Jeff Beck plays a thoughtful, bright guitar line through the ballad “Scared for the Children,” a track off his upcoming album Loud Hailer, which will come out on July 15th. Meanwhile, vocalist Rosie Bones – who, along with her Bones bandmate Carmen Vandenberg, wrote the album with Beck – sings about “the end of the Age of the Innocent.” As the song unfolds, Beck plays a pensive, fluid solo full of spiraling, Hendrix-y blues licks and trembling, expressive highs. Rolling Stone previously called “Scared for the Children” “the album’s standout.”
When Beck announced Loud Hailer, he said that he wanted it to “make a statement about some of the nasty things I see going on in the world today.” “Scared for the Children,” he says, dovetails perfectly into that theme. “The message is fairly clear,” Beck tells Rolling Stone of the song. “Rosie interpreted my thematic brief, with regard to modern youth being dumbed down by endless drivel on TV.”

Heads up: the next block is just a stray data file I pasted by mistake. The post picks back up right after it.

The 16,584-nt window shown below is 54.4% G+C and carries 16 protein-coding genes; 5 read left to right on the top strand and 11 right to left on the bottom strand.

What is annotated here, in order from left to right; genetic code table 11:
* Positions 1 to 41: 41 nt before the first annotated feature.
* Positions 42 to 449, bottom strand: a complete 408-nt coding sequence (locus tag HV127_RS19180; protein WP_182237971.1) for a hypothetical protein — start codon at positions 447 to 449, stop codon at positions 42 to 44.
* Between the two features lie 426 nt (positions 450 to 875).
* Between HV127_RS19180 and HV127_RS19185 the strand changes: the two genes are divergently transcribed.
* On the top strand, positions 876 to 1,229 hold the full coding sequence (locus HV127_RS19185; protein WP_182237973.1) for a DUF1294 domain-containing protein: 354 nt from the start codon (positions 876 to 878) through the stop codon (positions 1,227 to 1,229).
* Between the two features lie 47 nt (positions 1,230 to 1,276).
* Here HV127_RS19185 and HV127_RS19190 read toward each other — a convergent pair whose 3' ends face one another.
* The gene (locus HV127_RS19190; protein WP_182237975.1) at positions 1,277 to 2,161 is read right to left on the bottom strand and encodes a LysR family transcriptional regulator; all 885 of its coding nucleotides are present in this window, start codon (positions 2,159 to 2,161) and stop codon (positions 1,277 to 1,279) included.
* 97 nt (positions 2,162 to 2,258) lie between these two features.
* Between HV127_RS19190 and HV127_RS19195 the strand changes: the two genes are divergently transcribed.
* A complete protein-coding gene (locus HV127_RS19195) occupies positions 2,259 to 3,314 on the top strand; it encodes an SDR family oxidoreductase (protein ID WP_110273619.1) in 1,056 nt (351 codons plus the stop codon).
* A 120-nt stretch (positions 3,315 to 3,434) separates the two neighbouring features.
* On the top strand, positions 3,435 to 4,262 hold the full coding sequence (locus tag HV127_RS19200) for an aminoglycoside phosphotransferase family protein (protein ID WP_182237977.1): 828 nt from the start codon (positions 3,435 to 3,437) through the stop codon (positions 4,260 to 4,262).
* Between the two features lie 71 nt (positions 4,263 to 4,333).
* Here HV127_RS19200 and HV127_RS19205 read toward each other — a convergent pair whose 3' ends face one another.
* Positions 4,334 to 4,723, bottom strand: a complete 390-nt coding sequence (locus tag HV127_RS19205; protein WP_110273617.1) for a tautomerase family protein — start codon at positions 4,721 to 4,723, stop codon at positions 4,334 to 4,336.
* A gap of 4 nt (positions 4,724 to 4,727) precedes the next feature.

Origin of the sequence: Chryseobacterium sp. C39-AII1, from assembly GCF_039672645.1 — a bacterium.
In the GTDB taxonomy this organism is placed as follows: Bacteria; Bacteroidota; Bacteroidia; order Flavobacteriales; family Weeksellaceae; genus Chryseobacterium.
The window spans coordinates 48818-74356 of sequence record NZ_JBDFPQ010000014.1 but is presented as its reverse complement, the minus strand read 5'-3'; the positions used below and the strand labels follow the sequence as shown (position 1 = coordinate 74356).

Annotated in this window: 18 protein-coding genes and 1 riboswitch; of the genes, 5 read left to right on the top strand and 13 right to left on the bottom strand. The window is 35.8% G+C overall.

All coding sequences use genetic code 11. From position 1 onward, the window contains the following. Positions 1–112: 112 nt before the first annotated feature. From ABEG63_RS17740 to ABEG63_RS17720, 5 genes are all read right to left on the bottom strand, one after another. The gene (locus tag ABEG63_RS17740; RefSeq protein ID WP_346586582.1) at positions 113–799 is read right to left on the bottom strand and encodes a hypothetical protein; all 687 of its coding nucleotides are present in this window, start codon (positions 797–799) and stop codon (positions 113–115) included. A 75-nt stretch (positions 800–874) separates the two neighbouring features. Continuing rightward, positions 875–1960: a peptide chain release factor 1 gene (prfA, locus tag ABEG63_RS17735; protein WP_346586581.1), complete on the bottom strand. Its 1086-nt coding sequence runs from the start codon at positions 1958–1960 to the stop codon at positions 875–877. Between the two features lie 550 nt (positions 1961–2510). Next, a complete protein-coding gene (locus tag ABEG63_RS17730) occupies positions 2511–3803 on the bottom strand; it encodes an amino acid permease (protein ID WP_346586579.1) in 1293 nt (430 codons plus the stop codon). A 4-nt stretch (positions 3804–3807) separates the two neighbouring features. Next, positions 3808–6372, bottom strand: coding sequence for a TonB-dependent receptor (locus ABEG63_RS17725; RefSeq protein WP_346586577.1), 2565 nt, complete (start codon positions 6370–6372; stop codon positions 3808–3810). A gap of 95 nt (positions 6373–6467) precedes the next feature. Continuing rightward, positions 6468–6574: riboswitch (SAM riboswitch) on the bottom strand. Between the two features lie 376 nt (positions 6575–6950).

He went deeper on the musical side of the song in another interview that will come out in Rolling Stone next month. When asked about why the song contained strong echoes of Hendrix, he said the influence “inadvertently” came out that way. “It’s [Hendrix’s] ‘Angel’ … there’s no escape,” Beck said. “I’ve never loved Hendrix more than I do now.”
Beck has previously said that he intended Loud Hailer to signal a departure from “guitar nerd” albums. In addition to drafting Bones and Vandenberg as collaborators to write songs that complemented vocals more, Beck sought out other influences including that of Brazilian electronic artist Amon Tobin. “I’ve been listening to some really deep club stuff from Ibiza, and I’ve been thinking, ‘What a waste of a good drum sound,'” he said at a press conference. He also cited Kurdish music as an inspiration.
Additional reporting by David Fricke.